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Camp Covid camper (left) and organizers Adi Orlyanchik and Anusha Gupta, June 2020

Camp Covid

Two high school students bring summer fun to kids from Ann Arbor to India.

by Trilby MacDonald

Published in July, 2020

Adi Orlyanchik is a rising senior at Washtenaw International High School in Ypsilanti. When Covid-19 scuttled her spring and summer plans, she spent a lot of time at home with her younger siblings. She realized that under quarantine, "kids' social needs aren't being met, and their energy isn't getting out," she says. And as her siblings grew more restless, "it was increasingly difficult for my parents to continue working."

Orlyanchik recalled that a classmate, Anusha Gupta, had once created a summer camp curriculum for a class project, and asked her if she would like to adapt it to an online format. Gupta agreed, and the two friends dove into creating the curriculum for a virtual "Camp Covid" that runs the duration of the summer.

When the girls advertised the free classes on Facebook at the end of June, "the response was huge," says Orlyanchik. They capped the classes at twenty-five students, and most had a long wait list. To expand the number of kids they could accommodate, "we started reaching out to students to see if they wanted to teach." Once again, the response was huge. Twenty five students from local high schools volunteered to develop their own classes.

Gupta explains that all classes fit into one of three educational categories: creative, educational, and fitness. Each counselor builds their curriculum with guidance from both Orlyanchik and Gupta. "To be engaging to the kids it has to be something the counselors want to do," says Orlyanchik. Classes include creative journaling, hands-on science projects, origami, yoga, and coding. The highly interactive classes are designed for children from four to eleven years old.

Gupta says the biggest challenge has been to help students with what they are doing. "We can't help with the scissors or measure out the correct amount of something for an experiment," she says, but on the positive side it has helped them to learn problem solving skills. "When a kid messes up it's our instinct

...continued below...

to want to do it for them. In [Camp Covid], kids have the chance to do everything themselves."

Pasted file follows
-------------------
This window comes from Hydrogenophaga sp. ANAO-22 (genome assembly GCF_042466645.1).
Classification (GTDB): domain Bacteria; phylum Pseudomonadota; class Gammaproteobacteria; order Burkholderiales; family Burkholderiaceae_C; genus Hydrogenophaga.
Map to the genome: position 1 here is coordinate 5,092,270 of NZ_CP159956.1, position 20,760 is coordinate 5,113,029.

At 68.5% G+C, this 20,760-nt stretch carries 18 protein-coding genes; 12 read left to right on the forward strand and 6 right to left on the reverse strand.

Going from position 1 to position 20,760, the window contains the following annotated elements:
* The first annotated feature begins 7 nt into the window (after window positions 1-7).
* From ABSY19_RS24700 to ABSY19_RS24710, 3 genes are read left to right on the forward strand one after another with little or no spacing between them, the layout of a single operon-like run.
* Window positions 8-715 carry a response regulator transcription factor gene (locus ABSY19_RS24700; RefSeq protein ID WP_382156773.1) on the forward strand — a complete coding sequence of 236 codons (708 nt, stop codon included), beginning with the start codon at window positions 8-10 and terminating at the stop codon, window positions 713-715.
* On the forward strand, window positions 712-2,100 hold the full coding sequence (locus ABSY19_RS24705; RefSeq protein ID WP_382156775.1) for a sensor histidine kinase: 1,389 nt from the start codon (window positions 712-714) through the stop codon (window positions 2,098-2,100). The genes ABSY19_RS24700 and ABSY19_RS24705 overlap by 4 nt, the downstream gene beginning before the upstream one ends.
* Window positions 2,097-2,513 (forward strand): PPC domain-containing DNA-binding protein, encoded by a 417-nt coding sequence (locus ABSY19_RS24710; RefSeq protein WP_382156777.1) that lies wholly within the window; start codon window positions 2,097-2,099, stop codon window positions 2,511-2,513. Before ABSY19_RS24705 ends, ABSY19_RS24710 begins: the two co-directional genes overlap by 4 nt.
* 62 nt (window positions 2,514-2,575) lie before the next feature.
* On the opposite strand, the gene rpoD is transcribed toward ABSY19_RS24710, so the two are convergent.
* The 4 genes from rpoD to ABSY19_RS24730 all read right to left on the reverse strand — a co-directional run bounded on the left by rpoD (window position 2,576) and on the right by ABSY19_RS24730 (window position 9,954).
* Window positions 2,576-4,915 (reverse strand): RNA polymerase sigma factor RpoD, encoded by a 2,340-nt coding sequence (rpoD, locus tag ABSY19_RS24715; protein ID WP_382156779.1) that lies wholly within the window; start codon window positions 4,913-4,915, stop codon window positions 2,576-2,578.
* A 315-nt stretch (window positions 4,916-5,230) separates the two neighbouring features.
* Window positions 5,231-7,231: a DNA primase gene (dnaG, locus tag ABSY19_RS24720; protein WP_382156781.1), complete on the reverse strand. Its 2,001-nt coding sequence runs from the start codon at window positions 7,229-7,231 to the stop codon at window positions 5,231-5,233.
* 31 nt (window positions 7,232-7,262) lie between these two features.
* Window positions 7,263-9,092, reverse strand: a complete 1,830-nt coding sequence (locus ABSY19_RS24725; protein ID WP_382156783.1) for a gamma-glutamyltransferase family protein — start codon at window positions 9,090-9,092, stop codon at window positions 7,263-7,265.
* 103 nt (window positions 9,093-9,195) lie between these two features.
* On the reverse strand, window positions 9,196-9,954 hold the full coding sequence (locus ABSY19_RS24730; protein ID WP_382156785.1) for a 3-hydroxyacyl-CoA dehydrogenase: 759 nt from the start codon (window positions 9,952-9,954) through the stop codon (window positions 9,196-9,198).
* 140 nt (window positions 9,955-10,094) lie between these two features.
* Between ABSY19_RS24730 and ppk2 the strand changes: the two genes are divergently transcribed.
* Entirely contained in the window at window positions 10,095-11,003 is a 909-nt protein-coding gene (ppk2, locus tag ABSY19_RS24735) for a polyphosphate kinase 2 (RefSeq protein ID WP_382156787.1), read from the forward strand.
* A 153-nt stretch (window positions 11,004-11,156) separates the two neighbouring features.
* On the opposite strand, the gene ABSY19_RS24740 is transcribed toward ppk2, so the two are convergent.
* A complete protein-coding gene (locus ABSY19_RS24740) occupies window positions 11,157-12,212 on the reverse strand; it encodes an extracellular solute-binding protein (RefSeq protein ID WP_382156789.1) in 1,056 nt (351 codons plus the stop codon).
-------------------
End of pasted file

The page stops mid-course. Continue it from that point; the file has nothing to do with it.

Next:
Orlyanchik had an especially great time teaching a "Hands-on Fun" class before the 4th of July weekend. "The kids were so excited and we had so many fun conversations about how we celebrate the 4th of July-who likes fireworks, who likes to eat what. These are the things that make camp special to me. We are building a relationship with these kids"-some of whom hail from as far as Texas, California, Egypt, and India.

Camp Covid is a blast for students and counselors alike, but behind the scenes, it's also hard work. "It's a lot of administrative work and a lot of late nights," says Orlyanchik. "It's been really helpful to work with Anusha! We really balance eachother out. My weaknesses are her strengths. We are both very determined, Type A go-getters, which is great because there's so much to do for this camp!"

"Adi and I have been great friends since freshman years, and I am so grateful to be able to work with her on this because I am not sure I could do this with someone else," says Gupta.

Although the two have not been able to see each other in person, working together has made this summer of missed friends and summer plans special for them as well as their campers.     (end of article)

[Originally published in July, 2020.]


On July 10, 2020, Indu wrote:
I know Anusha since she was elementary school. She loves children, willing to volunteer for good cause, very sincere and hard working girl. She puts her heart and soul whatever she decides to do and ever looks back. I wish her and Adi success and joy for this project. What a noble cause they have picked up during this pandemic is very commendable.

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